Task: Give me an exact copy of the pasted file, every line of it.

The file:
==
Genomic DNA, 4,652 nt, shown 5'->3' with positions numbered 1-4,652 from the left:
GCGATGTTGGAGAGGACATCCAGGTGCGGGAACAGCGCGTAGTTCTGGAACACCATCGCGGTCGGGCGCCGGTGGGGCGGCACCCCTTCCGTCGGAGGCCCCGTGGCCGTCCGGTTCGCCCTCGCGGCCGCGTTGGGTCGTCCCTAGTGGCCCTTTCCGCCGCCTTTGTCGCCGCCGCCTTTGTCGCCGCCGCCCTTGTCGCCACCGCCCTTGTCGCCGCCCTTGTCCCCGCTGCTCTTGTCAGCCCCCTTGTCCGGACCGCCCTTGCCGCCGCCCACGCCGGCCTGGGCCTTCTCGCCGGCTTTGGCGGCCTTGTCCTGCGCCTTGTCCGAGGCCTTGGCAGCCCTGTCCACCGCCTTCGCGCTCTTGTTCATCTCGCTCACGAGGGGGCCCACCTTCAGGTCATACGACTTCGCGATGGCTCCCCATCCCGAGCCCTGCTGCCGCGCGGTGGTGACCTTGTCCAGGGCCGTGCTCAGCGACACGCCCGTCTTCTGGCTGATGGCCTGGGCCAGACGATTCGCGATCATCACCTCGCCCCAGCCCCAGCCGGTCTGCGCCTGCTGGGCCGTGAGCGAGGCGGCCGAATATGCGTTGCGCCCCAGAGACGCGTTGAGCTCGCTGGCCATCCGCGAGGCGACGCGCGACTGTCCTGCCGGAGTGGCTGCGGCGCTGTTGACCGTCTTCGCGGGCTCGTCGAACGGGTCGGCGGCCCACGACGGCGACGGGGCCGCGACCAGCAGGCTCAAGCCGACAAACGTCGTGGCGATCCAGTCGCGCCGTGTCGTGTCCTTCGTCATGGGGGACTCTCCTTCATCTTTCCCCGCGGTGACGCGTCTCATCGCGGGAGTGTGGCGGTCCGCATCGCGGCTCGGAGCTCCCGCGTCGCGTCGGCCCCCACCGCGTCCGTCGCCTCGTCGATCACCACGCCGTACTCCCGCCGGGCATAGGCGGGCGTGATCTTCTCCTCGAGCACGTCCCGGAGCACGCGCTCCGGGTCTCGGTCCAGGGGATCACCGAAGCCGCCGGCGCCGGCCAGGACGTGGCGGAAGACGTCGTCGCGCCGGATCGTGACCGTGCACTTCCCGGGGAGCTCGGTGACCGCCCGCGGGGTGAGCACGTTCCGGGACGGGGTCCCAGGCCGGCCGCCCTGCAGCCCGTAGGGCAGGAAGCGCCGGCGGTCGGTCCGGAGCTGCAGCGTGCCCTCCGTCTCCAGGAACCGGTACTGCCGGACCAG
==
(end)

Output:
Genomic DNA, 4,652 nt, shown 5'->3' with positions numbered 1-4,652 from the left:
GCGATGTTGGAGAGGACATCCAGGTGCGGGAACAGCGCGTAGTTCTGGAACACCATCGCGGTCGGGCGCCGGTGGGGCGGCACCCCTTCCGTCGGAGGCCCCGTGGCCGTCCGGTTCGCCCTCGCGGCCGCGTTGGGTCGTCCCTAGTGGCCCTTTCCGCCGCCTTTGTCGCCGCCGCCTTTGTCGCCGCCGCCCTTGTCGCCACCGCCCTTGTCGCCGCCCTTGTCCCCGCTGCTCTTGTCAGCCCCCTTGTCCGGACCGCCCTTGCCGCCGCCCACGCCGGCCTGGGCCTTCTCGCCGGCTTTGGCGGCCTTGTCCTGCGCCTTGTCCGAGGCCTTGGCAGCCCTGTCCACCGCCTTCGCGCTCTTGTTCATCTCGCTCACGAGGGGGCCCACCTTCAGGTCATACGACTTCGCGATGGCTCCCCATCCCGAGCCCTGCTGCCGCGCGGTGGTGACCTTGTCCAGGGCCGTGCTCAGCGACACGCCCGTCTTCTGGCTGATGGCCTGGGCCAGACGATTCGCGATCATCACCTCGCCCCAGCCCCAGCCGGTCTGCGCCTGCTGGGCCGTGAGCGAGGCGGCCGAATATGCGTTGCGCCCCAGAGACGCGTTGAGCTCGCTGGCCATCCGCGAGGCGACGCGCGACTGTCCTGCCGGAGTGGCTGCGGCGCTGTTGACCGTCTTCGCGGGCTCGTCGAACGGGTCGGCGGCCCACGACGGCGACGGGGCCGCGACCAGCAGGCTCAAGCCGACAAACGTCGTGGCGATCCAGTCGCGCCGTGTCGTGTCCTTCGTCATGGGGGACTCTCCTTCATCTTTCCCCGCGGTGACGCGTCTCATCGCGGGAGTGTGGCGGTCCGCATCGCGGCTCGGAGCTCCCGCGTCGCGTCGGCCCCCACCGCGTCCGTCGCCTCGTCGATCACCACGCCGTACTCCCGCCGGGCATAGGCGGGCGTGATCTTCTCCTCGAGCACGTCCCGGAGCACGCGCTCCGGGTCTCGGTCCAGGGGATCACCGAAGCCGCCGGCGCCGGCCAGGACGTGGCGGAAGACGTCGTCGCGCCGGATCGTGACCGTGCACTTCCCGGGGAGCTCGGTGACCGCCCGCGGGGTGAGCACGTTCCGGGACGGGGTCCCAGGCCGGCCGCCCTGCAGCCCGTAGGGCAGGAAGCGCCGGCGGTCGGTCCGGAGCTGCAGCGTGCCCTCCGTCTCCAGGAACCGGTACTGCCGGACCAG